A screening programme to provide one test for four cancers

The Eve Appeal launched a ground-breaking four year European-wide research programme in September 2015 which has been partly funded by the European Commission (Horizon 2020), and led by University College London, Women’s Cancer Department. The vision of FORECEE (4C) is to develop a screening test that aims to prevent four cancers and save significantly more women’s lives, breast, womb, ovarian and cervical.

As the only charity in the UK that works across all the gynaecological cancers and is focussed on supporting research in risk prediction, prevention and early detection, this is an incredibly important step for us. The ambition is, that by 2020, we will have developed a single risk model; one test for four cancers.

This research aims to make individualised risk predictions for cancer available to women for the first time, by looking for molecular markers in cervical cells – taken from a regular smear test – that can predict the risk of them developing any one of four cancers: breast, womb, ovarian and cervical. These cancers alone represent 47% of all cancers in women, and amongst them are cancers with a 5-year survival rate of just 40%. A staggering 516,000 new cases are diagnosed in the EU each year.

In the UK, 8 in 20 women survive a form of gynaecological cancer for more than 5 years

The unique focus of the 4C programme looks beyond just cancer genetics, and into how each woman’s body responds to environmental and lifestyle factors which can raise or decrease the risk of developing cancer. By bringing these factors together, 4C aims to develop tests that predict a woman’s individual risk of developing female cancers, and to investigate the best ways of incorporating these into large-scale and cost effective screening programmes available to whole populations.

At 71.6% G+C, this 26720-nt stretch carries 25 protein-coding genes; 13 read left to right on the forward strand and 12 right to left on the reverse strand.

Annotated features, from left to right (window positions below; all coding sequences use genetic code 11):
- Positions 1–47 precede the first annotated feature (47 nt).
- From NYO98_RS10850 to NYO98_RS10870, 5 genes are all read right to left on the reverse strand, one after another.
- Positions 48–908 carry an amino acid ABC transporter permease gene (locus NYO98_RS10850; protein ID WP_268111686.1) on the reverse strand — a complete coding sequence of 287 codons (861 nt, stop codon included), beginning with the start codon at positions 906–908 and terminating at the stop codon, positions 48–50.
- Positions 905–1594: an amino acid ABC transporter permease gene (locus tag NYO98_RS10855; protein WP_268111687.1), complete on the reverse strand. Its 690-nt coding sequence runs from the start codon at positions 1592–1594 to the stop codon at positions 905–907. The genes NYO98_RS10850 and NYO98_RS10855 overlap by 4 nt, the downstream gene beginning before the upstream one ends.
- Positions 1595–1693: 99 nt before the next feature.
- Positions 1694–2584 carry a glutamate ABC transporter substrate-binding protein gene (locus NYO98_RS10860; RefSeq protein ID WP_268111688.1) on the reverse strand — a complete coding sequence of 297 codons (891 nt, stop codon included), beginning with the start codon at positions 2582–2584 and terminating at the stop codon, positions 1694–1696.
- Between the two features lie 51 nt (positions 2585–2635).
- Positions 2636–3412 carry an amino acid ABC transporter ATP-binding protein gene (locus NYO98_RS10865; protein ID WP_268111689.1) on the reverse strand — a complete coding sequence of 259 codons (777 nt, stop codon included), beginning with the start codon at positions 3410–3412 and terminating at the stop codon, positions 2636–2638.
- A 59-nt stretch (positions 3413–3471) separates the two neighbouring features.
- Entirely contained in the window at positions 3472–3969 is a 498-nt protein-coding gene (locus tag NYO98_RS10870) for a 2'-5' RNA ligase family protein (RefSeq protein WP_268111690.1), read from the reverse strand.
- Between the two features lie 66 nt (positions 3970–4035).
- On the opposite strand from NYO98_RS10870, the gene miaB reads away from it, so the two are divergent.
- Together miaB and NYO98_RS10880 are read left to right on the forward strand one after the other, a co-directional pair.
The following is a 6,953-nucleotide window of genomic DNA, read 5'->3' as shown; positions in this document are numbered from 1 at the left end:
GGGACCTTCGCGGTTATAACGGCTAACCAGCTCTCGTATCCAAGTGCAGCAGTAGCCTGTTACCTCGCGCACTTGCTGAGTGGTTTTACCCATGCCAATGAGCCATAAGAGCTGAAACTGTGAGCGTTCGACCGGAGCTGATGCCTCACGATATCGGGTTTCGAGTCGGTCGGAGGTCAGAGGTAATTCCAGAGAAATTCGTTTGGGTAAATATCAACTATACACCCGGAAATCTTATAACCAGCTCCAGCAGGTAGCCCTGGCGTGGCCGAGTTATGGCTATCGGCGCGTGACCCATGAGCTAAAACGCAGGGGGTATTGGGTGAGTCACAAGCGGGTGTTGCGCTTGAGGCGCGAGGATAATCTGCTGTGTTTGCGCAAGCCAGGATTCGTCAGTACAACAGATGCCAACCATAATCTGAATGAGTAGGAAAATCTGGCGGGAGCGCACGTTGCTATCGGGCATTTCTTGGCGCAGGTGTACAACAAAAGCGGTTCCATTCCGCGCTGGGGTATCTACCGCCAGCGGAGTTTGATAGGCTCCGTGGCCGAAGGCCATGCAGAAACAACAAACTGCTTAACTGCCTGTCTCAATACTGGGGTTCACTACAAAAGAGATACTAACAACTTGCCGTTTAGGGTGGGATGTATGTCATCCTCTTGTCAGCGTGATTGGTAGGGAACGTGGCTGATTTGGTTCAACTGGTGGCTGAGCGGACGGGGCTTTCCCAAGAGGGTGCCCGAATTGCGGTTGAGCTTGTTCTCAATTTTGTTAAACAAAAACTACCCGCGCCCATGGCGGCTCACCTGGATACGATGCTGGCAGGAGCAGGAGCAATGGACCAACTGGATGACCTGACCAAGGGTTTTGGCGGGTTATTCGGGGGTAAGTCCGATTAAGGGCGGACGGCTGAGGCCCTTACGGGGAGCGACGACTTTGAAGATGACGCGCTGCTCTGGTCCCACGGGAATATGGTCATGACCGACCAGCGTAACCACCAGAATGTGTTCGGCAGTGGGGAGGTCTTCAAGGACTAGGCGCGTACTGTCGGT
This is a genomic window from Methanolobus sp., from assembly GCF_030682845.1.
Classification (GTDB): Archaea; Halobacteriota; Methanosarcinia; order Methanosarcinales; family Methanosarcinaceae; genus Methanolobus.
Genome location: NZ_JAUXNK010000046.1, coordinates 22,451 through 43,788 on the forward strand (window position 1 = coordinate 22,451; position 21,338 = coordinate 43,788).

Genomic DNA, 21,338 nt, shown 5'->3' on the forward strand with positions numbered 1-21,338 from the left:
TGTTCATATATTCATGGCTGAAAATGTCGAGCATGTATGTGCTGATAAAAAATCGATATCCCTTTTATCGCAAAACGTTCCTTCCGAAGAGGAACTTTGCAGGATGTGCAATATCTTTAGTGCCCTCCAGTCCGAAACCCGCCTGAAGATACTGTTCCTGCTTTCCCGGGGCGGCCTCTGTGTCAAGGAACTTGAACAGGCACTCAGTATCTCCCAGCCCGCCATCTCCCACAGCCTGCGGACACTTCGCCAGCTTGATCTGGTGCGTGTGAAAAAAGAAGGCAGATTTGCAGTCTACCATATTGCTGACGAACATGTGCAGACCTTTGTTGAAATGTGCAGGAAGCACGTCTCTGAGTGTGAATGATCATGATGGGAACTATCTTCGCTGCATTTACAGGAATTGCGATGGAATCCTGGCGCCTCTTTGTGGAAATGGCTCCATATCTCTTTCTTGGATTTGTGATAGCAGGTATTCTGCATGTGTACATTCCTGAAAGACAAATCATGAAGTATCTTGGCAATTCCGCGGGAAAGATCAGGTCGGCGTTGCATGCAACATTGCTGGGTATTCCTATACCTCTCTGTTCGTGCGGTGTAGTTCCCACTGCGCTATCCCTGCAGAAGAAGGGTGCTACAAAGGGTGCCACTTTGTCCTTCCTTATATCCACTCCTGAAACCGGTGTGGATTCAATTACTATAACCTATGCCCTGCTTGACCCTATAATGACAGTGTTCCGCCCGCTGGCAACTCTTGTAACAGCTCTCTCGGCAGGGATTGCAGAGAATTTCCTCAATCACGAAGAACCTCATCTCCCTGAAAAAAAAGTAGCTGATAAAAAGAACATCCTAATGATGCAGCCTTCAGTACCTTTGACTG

This research project is a massive step forward for women and families who otherwise suffer the devastating consequences of poor cancer prediction. This is an exciting time for gynaecological research given the potential results the study could yield – it would improve the lives of thousands who could be at risk of developing a form of women’s cancer by detecting the risk earlier in the process.

Professor Martin Widschwendter, Head of the Department of Women's Cancer at the University College London

“Cancer prediction has become one of the most pressing issues in health care today, which is why we are delighted the European Commission is enabling this ambitious programme to take place.”

“We have seen similar strides in medical advances within cardiovascular health, where markers can indicate risk for future development of myocardial infarction or stroke. By following the same pathway for women’s cancers, we have the potential to save countless numbers of lives.”

As a result, we are very excited about the ambition of this research programme! The focus of 20th century medical research was on treatment and cures, but our ambition in the 21st century is to prevent these cancers – FORECEE can help make this a reality.